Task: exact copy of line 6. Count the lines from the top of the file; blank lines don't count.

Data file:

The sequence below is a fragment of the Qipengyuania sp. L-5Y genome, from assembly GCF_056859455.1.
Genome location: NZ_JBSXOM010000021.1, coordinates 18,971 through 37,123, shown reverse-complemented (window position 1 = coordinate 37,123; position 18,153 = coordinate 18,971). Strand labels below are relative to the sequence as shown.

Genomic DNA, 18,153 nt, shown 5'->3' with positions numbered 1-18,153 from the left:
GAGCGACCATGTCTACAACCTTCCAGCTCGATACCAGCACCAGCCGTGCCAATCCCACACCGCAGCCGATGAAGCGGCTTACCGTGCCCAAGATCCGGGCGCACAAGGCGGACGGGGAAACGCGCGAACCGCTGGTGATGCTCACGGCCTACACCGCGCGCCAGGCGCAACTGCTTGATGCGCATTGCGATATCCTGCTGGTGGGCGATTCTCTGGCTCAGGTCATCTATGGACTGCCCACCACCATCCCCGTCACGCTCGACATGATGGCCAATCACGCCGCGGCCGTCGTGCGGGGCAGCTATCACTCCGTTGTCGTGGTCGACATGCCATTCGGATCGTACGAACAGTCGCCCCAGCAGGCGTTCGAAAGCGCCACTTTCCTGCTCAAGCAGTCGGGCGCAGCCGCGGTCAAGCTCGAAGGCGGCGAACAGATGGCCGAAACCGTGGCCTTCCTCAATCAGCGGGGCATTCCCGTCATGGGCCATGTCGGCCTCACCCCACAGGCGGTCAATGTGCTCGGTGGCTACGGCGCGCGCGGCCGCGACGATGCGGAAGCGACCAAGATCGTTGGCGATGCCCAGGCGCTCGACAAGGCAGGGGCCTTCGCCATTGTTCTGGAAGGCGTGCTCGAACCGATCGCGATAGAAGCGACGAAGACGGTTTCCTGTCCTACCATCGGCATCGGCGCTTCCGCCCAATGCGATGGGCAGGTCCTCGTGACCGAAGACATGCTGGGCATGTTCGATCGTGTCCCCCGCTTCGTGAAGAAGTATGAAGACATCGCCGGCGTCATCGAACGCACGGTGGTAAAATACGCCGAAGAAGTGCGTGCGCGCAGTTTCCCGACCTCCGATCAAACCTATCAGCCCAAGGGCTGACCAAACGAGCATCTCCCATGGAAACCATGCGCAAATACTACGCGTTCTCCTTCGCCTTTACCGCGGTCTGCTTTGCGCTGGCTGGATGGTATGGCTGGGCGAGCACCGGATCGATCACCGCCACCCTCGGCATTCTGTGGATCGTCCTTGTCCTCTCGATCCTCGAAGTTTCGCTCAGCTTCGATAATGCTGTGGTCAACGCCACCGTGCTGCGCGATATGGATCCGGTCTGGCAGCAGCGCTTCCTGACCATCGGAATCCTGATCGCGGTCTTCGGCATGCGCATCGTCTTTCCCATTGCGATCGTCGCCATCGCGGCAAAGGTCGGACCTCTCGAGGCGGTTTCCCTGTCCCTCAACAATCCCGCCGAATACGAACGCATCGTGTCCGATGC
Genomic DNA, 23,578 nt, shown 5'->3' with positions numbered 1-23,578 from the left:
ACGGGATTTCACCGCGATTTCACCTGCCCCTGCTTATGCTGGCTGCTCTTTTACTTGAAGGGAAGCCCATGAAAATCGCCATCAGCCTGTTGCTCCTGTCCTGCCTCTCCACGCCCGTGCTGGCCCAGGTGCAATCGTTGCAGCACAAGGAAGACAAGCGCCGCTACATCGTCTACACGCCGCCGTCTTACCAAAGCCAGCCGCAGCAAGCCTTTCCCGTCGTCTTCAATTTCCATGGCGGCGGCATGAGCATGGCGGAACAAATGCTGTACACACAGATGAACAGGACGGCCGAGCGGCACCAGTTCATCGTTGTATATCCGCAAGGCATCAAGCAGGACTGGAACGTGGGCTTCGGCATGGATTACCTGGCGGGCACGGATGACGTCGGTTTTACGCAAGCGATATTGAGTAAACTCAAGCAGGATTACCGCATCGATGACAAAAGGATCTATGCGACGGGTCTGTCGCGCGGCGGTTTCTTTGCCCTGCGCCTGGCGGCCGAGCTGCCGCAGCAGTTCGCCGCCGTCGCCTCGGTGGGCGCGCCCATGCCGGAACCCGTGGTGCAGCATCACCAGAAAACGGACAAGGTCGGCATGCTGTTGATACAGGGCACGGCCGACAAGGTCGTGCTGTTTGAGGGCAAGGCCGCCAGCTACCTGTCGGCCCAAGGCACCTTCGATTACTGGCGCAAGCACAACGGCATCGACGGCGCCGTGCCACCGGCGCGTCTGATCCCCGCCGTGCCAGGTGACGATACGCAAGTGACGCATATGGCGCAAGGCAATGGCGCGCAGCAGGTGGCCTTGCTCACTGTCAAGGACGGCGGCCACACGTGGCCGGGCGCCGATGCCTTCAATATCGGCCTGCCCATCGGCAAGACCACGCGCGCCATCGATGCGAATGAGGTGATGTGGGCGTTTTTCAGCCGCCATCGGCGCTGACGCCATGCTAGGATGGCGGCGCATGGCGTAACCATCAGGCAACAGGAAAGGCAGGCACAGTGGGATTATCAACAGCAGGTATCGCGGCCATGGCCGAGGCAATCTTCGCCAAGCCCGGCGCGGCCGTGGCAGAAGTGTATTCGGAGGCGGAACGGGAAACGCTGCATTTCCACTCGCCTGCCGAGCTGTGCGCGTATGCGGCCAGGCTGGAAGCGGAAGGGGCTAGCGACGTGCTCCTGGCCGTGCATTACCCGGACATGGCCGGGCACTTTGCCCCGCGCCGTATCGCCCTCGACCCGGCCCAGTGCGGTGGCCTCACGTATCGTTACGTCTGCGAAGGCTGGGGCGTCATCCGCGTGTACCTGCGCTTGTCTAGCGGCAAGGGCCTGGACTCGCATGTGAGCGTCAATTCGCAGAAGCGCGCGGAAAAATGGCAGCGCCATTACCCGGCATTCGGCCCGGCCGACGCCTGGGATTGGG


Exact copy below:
ACGGGATTTCACCGCGATTTCACCTGCCCCTGCTTATGCTGGCTGCTCTTTTACTTGAAGGGAAGCCCATGAAAATCGCCATCAGCCTGTTGCTCCTGTCCTGCCTCTCCACGCCCGTGCTGGCCCAGGTGCAATCGTTGCAGCACAAGGAAGACAAGCGCCGCTACATCGTCTACACGCCGCCGTCTTACCAAAGCCAGCCGCAGCAAGCCTTTCCCGTCGTCTTCAATTTCCATGGCGGCGGCATGAGCATGGCGGAACAAATGCTGTACACACAGATGAACAGGACGGCCGAGCGGCACCAGTTCATCGTTGTATATCCGCAAGGCATCAAGCAGGACTGGAACGTGGGCTTCGGCATGGATTACCTGGCGGGCACGGATGACGTCGGTTTTACGCAAGCGATATTGAGTAAACTCAAGCAGGATTACCGCATCGATGACAAAAGGATCTATGCGACGGGTCTGTCGCGCGGCGGTTTCTTTGCCCTGCGCCTGGCGGCCGAGCTGCCGCAGCAGTTCGCCGCCGTCGCCTCGGTGGGCGCGCCCATGCCGGAACCCGTGGTGCAGCATCACCAGAAAACGGACAAGGTCGGCATGCTGTTGATACAGGGCACGGCCGACAAGGTCGTGCTGTTTGAGGGCAAGGCCGCCAGCTACCTGTCGGCCCAAGGCACCTTCGATTACTGGCGCAAGCACAACGGCATCGACGGCGCCGTGCCACCGGCGCGTCTGATCCCCGCCGTGCCAGGTGACGATACGCAAGTGACGCATATGGCGCAAGGCAATGGCGCGCAGCAGGTGGCCTTGCTCACTGTCAAGGACGGCGGCCACACGTGGCCGGGCGCCGATGCCTTCAATATCGGCCTGCCCATCGGCAAGACCACGCGCGCCATCGATGCGAATGAGGTGATGTGGGCGTTTTTCAGCCGCCATCGGCGCTGACGCCATGCTAGGATGGCGGCGCATGGCGTAACCATCAGGCAACAGGAAAGGCAGGCACAGTGGGATTATCAACAGCAGGTATCGCGGCCATGGCCGAGGCAATCTTCGCCAAGCCCGGCGCGGCCGTGGCAGAAGTGTATTCGGAGGCGGAACGGGAAACGCTGCATTTCCACTCGCCTGCCGAGCTGTGCGCGTATGCGGCCAGGCTGGAAGCGGAAGGGGCTAGCGACGTGCTCCTGGCCGTGCATTACCCGGACATGGCCGGGCACTTTGCCCCGCGCCGTATCGCCCTCGACCCGGCCCAGTGCGGTGGCCTCACGTATCGTTACGTCTGCGAAGGCTGGGGCGTCATCCGCGTGTACCTGCGCTTGTCTAGCGGCAAGGGCCTGGACTCGCATGTGAGCGTCAATTCGCAGAAGCGCGCGGAAAAATGGCAGCGCCATTACCCGGCATTCGGCCCGGCCGACGCCTGGGATTGGG